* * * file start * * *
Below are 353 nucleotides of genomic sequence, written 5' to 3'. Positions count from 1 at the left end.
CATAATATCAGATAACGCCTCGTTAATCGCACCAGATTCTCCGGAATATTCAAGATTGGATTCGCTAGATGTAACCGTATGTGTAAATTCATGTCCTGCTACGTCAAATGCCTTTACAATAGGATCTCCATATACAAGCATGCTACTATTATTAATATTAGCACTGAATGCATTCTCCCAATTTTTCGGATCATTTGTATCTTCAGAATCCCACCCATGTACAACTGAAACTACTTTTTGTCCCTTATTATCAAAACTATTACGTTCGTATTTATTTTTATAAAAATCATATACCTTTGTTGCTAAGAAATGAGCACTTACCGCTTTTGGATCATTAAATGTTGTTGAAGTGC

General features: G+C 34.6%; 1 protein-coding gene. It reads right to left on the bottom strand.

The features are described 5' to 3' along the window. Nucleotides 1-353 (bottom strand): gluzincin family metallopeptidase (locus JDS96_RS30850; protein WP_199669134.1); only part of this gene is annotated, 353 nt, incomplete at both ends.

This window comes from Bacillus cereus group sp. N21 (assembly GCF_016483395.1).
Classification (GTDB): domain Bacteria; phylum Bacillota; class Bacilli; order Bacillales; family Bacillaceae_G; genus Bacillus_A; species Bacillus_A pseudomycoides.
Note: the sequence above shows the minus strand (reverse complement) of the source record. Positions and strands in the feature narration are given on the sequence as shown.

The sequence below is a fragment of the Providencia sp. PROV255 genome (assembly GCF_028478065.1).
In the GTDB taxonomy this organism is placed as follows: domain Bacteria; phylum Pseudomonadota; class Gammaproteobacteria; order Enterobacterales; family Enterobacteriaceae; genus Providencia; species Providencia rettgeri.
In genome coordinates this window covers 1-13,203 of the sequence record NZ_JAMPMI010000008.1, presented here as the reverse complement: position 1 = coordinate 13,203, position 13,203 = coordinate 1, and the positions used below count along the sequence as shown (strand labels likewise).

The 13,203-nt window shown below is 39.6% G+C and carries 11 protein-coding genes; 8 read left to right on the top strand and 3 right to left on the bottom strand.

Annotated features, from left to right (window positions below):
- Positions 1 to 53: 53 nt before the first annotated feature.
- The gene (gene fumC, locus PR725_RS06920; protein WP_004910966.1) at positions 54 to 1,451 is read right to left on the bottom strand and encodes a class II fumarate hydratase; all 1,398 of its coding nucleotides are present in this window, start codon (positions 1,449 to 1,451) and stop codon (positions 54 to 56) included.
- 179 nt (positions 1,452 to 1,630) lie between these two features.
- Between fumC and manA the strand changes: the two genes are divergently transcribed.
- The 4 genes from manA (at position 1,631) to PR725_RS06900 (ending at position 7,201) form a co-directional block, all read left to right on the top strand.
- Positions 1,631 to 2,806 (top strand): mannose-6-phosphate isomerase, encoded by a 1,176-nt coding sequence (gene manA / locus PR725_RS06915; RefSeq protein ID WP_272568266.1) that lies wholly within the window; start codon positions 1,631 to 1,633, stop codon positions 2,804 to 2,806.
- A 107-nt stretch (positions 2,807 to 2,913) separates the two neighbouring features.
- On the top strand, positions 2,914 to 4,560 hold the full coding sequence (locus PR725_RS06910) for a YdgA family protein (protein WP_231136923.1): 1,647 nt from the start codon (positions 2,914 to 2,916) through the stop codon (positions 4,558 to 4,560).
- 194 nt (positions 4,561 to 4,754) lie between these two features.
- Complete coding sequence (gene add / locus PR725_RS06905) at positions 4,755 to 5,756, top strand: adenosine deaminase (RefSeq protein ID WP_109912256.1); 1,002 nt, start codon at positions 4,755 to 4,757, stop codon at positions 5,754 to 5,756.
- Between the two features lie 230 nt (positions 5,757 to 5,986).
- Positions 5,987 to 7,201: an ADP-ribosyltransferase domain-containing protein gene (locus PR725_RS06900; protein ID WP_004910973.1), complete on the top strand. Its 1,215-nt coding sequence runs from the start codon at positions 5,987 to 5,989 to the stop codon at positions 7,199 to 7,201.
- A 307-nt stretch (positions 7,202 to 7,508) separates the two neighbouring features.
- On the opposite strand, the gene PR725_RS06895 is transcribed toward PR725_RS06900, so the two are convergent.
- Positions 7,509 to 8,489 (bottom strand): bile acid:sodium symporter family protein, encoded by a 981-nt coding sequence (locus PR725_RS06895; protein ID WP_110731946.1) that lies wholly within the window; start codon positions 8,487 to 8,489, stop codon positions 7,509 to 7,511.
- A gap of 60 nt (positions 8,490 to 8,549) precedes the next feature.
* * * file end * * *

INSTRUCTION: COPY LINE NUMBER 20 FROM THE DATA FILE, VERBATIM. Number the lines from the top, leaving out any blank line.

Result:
- On the top strand, positions 2,914 to 4,560 hold the full coding sequence (locus PR725_RS06910) for a YdgA family protein (protein WP_231136923.1): 1,647 nt from the start codon (positions 2,914 to 2,916) through the stop codon (positions 4,558 to 4,560).